He is a prolific author (twelve books, hundreds of articles and monographs), lecturer (corporate, college and university), trainer and counselor. He is an editorial board member of most of Public Relation’s important Journals and serial Publications. His book, Why Should the Boss Listen to You? The Seven Disciplines of the Trusted Strategic Advisor, was published by Jossey-Bass in 2008.

His most recent book “Lukaszewski on Crisis Communication, What Your CEO Needs to Know About Reputation Risk and Crisis Management,” was published March 11, 2013. It was named one of the 30 Best Business Books of 2013 by Soundview Executive Book Summaries. Both books are available on Amazon.com.

Inspiring Teacher

Jim has lectured at the corporate, college and university level and has earned many professional recognitions in his field, including Accredited Business Communicator (ABC) from the International Association of Business Communicators (IABC), Accredited in Public Relations (APR) from the Public Relations Society of America (PRSA), the first Member Emeritus of PRSA’s Board of Ethics and Professional Standards (BEPS). He was selected as a Fellow of the International Association of Business Communicators (Fellow IABC) in 2016. Lukaszewski is a member of PRSA’s College of Fellows (Fellow PRSA, ’92) and a former member of the IABC Global Communication Certification Council (GCCC). He is a member of ASIS International, where he served on the Crisis Management and Business Continuity Council (CMBC) until 2014. From 1987 to 2009, Lukaszewski lectured annually at the U.S. Marine Corps’ East Coast Commander’s Media Training Symposium. From 1991-1998, he was an instructor at the USMC’s BGSOC (Brigadier General Select Orientation Course). It is highly likely, that wherever crisis management is taught in the world, undergraduates and graduate students will study something written or published by Mr. Lukaszewski.

Trusted Advisor

Lukaszewski and his group provide crucial readiness and response services including:

  • Strategic guidance for Senior Management during crisis and leadership recovery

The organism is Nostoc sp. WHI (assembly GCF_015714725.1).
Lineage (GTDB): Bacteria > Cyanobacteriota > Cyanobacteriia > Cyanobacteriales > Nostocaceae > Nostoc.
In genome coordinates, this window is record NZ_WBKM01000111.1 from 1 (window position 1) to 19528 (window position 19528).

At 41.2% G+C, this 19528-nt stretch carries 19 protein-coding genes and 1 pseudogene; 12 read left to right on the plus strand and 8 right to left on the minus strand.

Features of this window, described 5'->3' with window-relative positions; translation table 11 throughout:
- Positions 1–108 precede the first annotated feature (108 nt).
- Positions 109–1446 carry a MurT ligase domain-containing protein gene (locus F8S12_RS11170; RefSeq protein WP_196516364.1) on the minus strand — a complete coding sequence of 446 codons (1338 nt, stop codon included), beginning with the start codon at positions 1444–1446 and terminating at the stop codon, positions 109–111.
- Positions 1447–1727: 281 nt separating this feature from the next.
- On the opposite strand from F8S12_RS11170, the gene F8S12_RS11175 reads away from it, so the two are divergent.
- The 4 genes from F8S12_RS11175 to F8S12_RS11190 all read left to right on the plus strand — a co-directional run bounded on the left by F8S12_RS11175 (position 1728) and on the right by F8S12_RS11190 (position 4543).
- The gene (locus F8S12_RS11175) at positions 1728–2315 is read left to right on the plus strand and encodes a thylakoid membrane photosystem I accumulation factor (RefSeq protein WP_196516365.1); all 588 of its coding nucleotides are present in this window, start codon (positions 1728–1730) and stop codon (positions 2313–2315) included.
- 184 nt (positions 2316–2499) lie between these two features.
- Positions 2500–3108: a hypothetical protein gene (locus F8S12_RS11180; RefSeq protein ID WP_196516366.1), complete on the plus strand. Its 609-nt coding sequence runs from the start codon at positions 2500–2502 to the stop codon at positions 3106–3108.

• Hands-on management of critical crisis problems
  • Management leadership development during crisis
  • Counsel on prevention, detection, deterrence, readiness and response. Clients engage him to work across a spectrum of management communications and operations issues, to reduce reputation risk, make things happen, move issues forward, provide second opinions, and resolve conflict and controversy inside and outside the organization.

Nearly every year, Lukaszewski is recognized by professional and industrial organizations for his contributions to the practice of crisis management; he is focused on victim management in crisis; he has the extraordinary ability to coach CEOs at what is often the low point in their careers; his ability to build staff support and service to senior executives, especially in troubled times; and his career-long focus on ethical practices and the constructive interaction with critics, those who are agitated and contentious, and those with grievances. He calls his main strategy, “Waging Peace Inside and Outside Organizations.” His goal is to build, rebuild, or reestablish trust in adversely affected organizations and cultures, through a unique communication strategy he refers to as, “Communicating Intentionally.” In 2013 and 2014, he was named one of the “Top 100 Thought Leaders in Trustworthy Business Behavior” by Trust Across America.

Crisis Counselor, Consultant

Wherever there is or can be trouble, victims, serious problems and disasters, there are affected audiences and troubled leaders waiting to learn the way out of their problems from Jim. He is a realist, a pragmatist, truth teller, an inspirer, storyteller, motivator and coach. If you have a troubled executive team or your organization, profession or industry needs an infusion of sensible, honest, dramatically and powerfully helpful information, Jim is the one to call.